NBC's Miller sorry for suggesting marriage is bad for skiers

FILE - In this Feb. 2, 2015, file photo, USA men's ski team member Bode Miller participates in a news conference at the alpine skiing world championships, in Beaver Creek, Colo. Miller, working as an NBC ski analyst, had to apologize after suggesting that matrimony is hazardous to your career, at least if you're a female skier. (AP Photo/Brennan Linsley, File)

On Valentine's Day, NBC's Bode Miller apologizes after suggesting marriage has been hazardous to the career of a female Austrian skier

NEW YORK — Highlights from media coverage of the Pyeongchang Olympics:

HAPPY VALENTINE'S DAY: NBC ski analyst Bode Miller apologized after suggesting that matrimony is hazardous to your career, at least if you're a female skier. During slalom coverage, partner Dan Hicks brought up a knee injury that knocked Austria's Anna Veith down in the rankings. "The knee was an issue," Miller said. "I want to point out that she also just got married and it's historically very challenging to race in the World Cup while trying to raise a family or after being married. Not to blame the spouses, but I just want to get that out there that it could be your husband's fault." (Veith married her longtime boyfriend in 2016.) An hour later, it was cleanup time. Prompted by Hicks, Miller said he made an ill-advised attempt at a joke. "On Valentine's Day, I did not mean to throw spouses under the bus," he said.

FOLLOWING WHITE: NBC avoided any awkwardness in its prime-time broadcast Wednesday about the sexual misconduct allegations against snowboarder Shaun White by staying away from a subject that hits close to home. The gold-medal hero from the night before effectively didn't exist. A lawsuit by the female former drummer in White's rock band accusing him of crude behavior came back into the news after White's win. Christine Brennan of USA Today wrote, "Why in the world aren't we talking about this?" White was asked about it during a Wednesday news conference in which no female journalists were called upon, and said he didn't want to talk about "gossip." His hole dug deeper, it fell to the "Today" show's Savannah Guthrie — whose former co-host, Matt Lauer, was dismissed in November because of an improper workplace relationship — to ask more. She did, twice, prefacing one question by saying, "I take no pleasure in asking it." During a pre-taped interview that aired during Tuesday night's Olympic coverage, NBC's Mike Tirico asked White about coming back from his loss in Sochi and an injury he suffered in New Zealand, but the accusations by Lena Zawaideh in the lawsuit settled last May never came up. Perhaps it would remind viewers of Tirico's own history: He was suspended for three months in the early 1990s while at ESPN for lewd and unwanted advances on women. That's clearly something NBC wants in the rear-view mirror.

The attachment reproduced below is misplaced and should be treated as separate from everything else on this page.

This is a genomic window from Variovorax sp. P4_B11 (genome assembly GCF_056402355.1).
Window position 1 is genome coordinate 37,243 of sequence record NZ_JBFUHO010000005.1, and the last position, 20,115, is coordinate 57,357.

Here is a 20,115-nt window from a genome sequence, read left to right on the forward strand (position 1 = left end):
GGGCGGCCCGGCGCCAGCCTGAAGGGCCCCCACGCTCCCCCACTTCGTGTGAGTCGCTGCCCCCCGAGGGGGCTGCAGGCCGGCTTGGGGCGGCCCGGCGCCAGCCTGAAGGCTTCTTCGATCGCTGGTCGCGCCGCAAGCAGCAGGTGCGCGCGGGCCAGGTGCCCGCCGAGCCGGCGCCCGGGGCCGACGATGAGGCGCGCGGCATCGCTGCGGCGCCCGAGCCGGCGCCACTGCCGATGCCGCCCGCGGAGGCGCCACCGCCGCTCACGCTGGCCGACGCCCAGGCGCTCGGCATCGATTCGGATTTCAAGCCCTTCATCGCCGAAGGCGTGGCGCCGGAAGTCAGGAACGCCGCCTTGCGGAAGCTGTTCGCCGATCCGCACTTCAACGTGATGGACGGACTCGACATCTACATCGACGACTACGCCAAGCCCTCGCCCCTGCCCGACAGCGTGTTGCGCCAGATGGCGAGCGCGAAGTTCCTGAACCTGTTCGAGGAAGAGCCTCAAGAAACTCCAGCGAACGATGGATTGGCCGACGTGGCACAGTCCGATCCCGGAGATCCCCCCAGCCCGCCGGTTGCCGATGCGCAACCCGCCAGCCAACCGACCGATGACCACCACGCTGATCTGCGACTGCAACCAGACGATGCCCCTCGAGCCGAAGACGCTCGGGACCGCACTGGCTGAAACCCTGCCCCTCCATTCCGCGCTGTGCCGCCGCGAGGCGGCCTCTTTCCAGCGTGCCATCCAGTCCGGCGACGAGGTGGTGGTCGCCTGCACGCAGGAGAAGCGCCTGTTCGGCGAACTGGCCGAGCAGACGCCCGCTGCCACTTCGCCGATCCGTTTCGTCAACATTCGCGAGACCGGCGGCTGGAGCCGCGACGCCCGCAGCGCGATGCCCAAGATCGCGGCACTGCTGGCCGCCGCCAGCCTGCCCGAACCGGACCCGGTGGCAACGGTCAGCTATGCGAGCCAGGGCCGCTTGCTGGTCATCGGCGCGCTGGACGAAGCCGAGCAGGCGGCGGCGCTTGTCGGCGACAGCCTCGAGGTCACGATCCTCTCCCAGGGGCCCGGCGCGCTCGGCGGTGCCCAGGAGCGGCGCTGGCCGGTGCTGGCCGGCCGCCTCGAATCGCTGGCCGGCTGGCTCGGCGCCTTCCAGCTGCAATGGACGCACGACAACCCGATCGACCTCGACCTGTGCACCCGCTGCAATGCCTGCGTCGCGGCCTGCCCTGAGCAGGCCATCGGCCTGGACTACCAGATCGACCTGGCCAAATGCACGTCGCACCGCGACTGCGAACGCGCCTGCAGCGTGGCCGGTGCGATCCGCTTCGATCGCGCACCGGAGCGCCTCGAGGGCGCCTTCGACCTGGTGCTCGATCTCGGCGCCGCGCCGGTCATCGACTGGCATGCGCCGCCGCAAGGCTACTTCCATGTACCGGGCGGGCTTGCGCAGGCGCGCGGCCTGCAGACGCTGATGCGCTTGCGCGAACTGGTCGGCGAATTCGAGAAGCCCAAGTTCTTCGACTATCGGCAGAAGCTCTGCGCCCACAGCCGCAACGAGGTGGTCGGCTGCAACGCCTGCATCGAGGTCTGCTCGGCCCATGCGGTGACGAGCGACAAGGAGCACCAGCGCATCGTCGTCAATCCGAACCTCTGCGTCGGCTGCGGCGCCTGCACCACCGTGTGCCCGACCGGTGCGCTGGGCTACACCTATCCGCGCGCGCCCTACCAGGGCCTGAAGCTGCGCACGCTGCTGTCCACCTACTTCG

AMERICA FIRST: Speedskating analyst Joey Cheek was so locked in to the performance of American Brittany Bowe that he barely noticed Jorien ter Mors on a gold-medal run beside her in the 1,000-meter race. That's what instant replay is for.

RUN FOR GOLD: Sometimes it's simple. When reporter Heather Cox asked American skier Mikaela Shiffrin about her strategy in the slalom race, she replied: "It's the Olympics. You go for gold."

FEARSOME RUN: NBC had thrilling video with a racer's eye view going down the skeleton course. The twists and turns came up so fast it hurt just to watch.

RATINGS: An estimated 22.3 million people watched Olympic coverage in prime-time Tuesday on NBC, the cable network NBCSN or online, down 6 percent from the 23.7 million who watched the same night in Sochi four years ago. NBC's viewership alone was 21 million, the Nielsen company said. The audience peaked at 28.2 million at the time of White's gold medal-winning final run on the halfpipe.

BLING: Of course figure skating analysts Tara Lipinski and Johnny Weir wear bedazzled headsets. Their straight man, Terry Gannon, has standard-issue black.

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This story has been corrected to show that the speedskating analyst's last name is Joey Cheek, not Cheeks.

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More AP Olympic coverage: https://wintergames.ap.org

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